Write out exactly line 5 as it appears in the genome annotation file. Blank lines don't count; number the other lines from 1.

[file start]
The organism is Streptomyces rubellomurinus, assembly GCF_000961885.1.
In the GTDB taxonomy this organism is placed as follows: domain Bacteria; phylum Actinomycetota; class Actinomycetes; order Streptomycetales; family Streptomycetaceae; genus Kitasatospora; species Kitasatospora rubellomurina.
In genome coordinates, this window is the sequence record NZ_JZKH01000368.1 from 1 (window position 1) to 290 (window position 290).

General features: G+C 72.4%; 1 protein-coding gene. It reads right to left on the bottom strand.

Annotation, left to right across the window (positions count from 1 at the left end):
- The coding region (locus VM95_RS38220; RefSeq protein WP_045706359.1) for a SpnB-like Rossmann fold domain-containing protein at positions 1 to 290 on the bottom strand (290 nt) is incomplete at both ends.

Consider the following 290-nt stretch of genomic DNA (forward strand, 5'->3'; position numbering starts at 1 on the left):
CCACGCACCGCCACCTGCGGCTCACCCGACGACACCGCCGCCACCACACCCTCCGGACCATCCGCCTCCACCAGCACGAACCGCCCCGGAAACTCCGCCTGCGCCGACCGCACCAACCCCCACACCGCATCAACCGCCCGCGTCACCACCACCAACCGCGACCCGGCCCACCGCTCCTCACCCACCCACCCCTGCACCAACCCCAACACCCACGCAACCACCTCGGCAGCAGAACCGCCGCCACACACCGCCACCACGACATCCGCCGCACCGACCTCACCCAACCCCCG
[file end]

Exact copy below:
Annotation, left to right across the window (positions count from 1 at the left end):